The way Chris Ferrell tells it, he was attempting to pull off quite a modern media stunt. As CEO of publishing company SouthComm Inc., he has one publication, the alternative weekly Nashville Scene, that speaks to the arts and entertainment needs of people in and around Nashville. Another publication, the subscription-based Nashville Post, covers business in and around Nashville. Yet another, the free weekly Nashville City Paper, takes on general news and sports in and around Nashville.
Three publications for the same town: What gives? “What I was trying to do was unbundle the daily paper,” says Ferrell in a chat today with the Erik Wemple Blog. “We thought that that might be a model for continuing to do local news in a combination of print and online.”
The reason for the past tense in Ferrell’s quote is the news of the day around Nashville. The Nashville City Paper will be closing on publication of its Aug. 9 issue. In a statement, Ferrell said this about the decision: “After years of being subsidized by our investors and other SouthComm publications, we finally determined that there was not enough advertiser support for the free newsweekly model we were trying to sustain. The model proved very popular with readers, but in publishing the revenue doesn’t necessarily follow the readership.”
In other words, the unbundling project has itself become unbundled.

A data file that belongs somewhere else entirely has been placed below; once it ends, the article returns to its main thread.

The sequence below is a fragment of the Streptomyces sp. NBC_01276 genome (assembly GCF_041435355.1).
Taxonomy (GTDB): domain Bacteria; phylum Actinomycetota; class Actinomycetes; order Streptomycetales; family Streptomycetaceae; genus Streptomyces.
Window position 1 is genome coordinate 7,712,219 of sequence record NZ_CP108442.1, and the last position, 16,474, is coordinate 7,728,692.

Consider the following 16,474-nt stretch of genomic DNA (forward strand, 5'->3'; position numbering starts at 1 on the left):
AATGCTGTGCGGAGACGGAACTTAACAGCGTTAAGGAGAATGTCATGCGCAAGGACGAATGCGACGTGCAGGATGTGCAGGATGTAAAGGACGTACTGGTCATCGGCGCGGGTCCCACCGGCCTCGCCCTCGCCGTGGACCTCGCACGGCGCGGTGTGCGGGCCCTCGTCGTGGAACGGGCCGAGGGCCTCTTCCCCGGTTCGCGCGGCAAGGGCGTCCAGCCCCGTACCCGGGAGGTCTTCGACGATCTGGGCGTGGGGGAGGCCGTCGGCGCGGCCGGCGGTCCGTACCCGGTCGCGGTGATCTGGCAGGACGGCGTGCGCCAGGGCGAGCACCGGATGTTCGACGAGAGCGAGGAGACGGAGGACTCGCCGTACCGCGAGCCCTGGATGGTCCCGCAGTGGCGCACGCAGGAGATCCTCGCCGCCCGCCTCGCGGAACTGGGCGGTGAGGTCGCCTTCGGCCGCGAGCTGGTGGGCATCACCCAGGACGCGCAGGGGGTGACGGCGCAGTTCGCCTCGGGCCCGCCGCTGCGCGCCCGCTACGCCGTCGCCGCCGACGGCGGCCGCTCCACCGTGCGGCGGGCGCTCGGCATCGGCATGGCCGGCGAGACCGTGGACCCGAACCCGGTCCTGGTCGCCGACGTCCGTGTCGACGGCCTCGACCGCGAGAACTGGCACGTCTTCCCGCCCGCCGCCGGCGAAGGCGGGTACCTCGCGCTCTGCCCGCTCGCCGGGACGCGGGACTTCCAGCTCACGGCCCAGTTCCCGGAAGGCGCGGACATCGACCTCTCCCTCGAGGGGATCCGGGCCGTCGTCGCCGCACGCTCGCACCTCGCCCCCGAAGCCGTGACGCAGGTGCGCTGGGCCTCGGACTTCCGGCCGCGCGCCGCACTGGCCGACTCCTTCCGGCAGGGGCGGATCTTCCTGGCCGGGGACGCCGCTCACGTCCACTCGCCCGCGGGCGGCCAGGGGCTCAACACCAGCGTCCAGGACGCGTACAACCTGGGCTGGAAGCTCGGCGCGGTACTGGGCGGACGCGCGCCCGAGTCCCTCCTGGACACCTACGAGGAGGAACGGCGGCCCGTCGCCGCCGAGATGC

The Nashville City Paper debuted as a free Monday-Friday product in 2000 and later switched to a weekly frequency, with Web updates surfacing according to news imperatives. Annual revenues in recent years, Ferrell told the Erik Wemple Blog, were small, in the neighborhood of $1 million. The closest that the company came to profitability was 2011, he said. That year, it lost only $120,000. Just how poorly did it trend after that? Ferrell won’t venture into those specifics. He will say this: “City Paper has lost money for its entire 13-year history.”
The paper had a “great readership,” says Ferrell, owing largely to the distribution strategy of placing the newspaper in office buildings around Nashville. Circulation is 40,000 and the Web site averages “in the neighborhood of 600,000 unique visitors per month,” says Ferrell. It also competed well against the daily Tennessean for stories, says Ferrell.
Journalism wasn’t enough, however. “It’s hard to find a revenue model … to sustain general news,” says Ferrell. The real problem? The Internet. According to Ferrell, advertisers for the Nashville City Paper “had lots of options and increasingly were inclined to use digital options that let them” reach their particular audiences.
Take a dip into the Nashville City Paper’s archives to appreciate what will go away. Here’s a piece on teacher firings in Metro Nashville Public Schools. Here’s a piece on a rash of Nashville shootings. Here’s an analysis piece on state politics. It’s all the work of about 12 employees of Nashville City Paper, according to Ferrell; other SouthComm employees also work on the paper.
Washington news consumers might recognize a pattern here. “General” local news, after all, was precisely what the Washington Examiner provided in these parts before bagging its local stuff in June and fleeing to the not necessarily greener pastures of national politics. SouthComm, too, has a direct connection to the local news game, as owner of the Washington City Paper, which it acquired a year ago. That property — where the Erik Wemple pre-Blog once worked — is “actually doing very well,” says Ferrell, citing encouraging trends in display advertising at the D.C. weekly. There are no “ramifications” for the Washington City Paper from the shutdown of the Nashville City Paper, says Ferrell.